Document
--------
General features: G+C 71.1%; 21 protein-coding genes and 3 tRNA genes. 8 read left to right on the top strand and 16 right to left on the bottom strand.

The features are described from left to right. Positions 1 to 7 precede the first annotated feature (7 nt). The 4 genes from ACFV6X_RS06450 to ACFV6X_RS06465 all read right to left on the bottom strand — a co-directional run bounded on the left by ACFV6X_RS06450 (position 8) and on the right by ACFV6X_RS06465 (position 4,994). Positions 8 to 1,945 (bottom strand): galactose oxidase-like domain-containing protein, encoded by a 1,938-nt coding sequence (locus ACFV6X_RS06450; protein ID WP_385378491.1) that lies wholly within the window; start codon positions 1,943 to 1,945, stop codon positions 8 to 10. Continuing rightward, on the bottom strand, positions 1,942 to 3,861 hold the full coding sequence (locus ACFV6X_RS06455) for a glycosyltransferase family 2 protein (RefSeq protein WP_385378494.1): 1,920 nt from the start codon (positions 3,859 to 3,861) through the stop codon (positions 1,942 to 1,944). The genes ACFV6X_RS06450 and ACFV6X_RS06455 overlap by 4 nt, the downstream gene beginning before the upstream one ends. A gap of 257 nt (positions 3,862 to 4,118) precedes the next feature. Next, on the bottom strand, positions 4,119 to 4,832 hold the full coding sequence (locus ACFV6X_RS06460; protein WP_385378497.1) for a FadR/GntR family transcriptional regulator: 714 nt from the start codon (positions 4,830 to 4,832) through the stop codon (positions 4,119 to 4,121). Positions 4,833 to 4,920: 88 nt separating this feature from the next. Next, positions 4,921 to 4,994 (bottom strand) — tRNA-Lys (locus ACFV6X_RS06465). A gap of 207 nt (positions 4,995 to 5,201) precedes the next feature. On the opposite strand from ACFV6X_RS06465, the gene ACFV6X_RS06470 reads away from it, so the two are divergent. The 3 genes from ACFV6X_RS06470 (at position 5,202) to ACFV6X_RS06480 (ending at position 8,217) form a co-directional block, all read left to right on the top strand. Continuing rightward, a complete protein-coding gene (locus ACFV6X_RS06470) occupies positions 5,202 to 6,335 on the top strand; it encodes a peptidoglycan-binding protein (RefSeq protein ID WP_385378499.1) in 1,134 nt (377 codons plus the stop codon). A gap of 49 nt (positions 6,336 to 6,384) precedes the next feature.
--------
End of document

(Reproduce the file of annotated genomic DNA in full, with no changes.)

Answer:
General features: G+C 71.1%; 21 protein-coding genes and 3 tRNA genes. 8 read left to right on the top strand and 16 right to left on the bottom strand.

The features are described from left to right. Positions 1 to 7 precede the first annotated feature (7 nt). The 4 genes from ACFV6X_RS06450 to ACFV6X_RS06465 all read right to left on the bottom strand — a co-directional run bounded on the left by ACFV6X_RS06450 (position 8) and on the right by ACFV6X_RS06465 (position 4,994). Positions 8 to 1,945 (bottom strand): galactose oxidase-like domain-containing protein, encoded by a 1,938-nt coding sequence (locus ACFV6X_RS06450; protein ID WP_385378491.1) that lies wholly within the window; start codon positions 1,943 to 1,945, stop codon positions 8 to 10. Continuing rightward, on the bottom strand, positions 1,942 to 3,861 hold the full coding sequence (locus ACFV6X_RS06455) for a glycosyltransferase family 2 protein (RefSeq protein WP_385378494.1): 1,920 nt from the start codon (positions 3,859 to 3,861) through the stop codon (positions 1,942 to 1,944). The genes ACFV6X_RS06450 and ACFV6X_RS06455 overlap by 4 nt, the downstream gene beginning before the upstream one ends. A gap of 257 nt (positions 3,862 to 4,118) precedes the next feature. Next, on the bottom strand, positions 4,119 to 4,832 hold the full coding sequence (locus ACFV6X_RS06460; protein WP_385378497.1) for a FadR/GntR family transcriptional regulator: 714 nt from the start codon (positions 4,830 to 4,832) through the stop codon (positions 4,119 to 4,121). Positions 4,833 to 4,920: 88 nt separating this feature from the next. Next, positions 4,921 to 4,994 (bottom strand) — tRNA-Lys (locus ACFV6X_RS06465). A gap of 207 nt (positions 4,995 to 5,201) precedes the next feature. On the opposite strand from ACFV6X_RS06465, the gene ACFV6X_RS06470 reads away from it, so the two are divergent. The 3 genes from ACFV6X_RS06470 (at position 5,202) to ACFV6X_RS06480 (ending at position 8,217) form a co-directional block, all read left to right on the top strand. Continuing rightward, a complete protein-coding gene (locus ACFV6X_RS06470) occupies positions 5,202 to 6,335 on the top strand; it encodes a peptidoglycan-binding protein (RefSeq protein ID WP_385378499.1) in 1,134 nt (377 codons plus the stop codon). A gap of 49 nt (positions 6,336 to 6,384) precedes the next feature.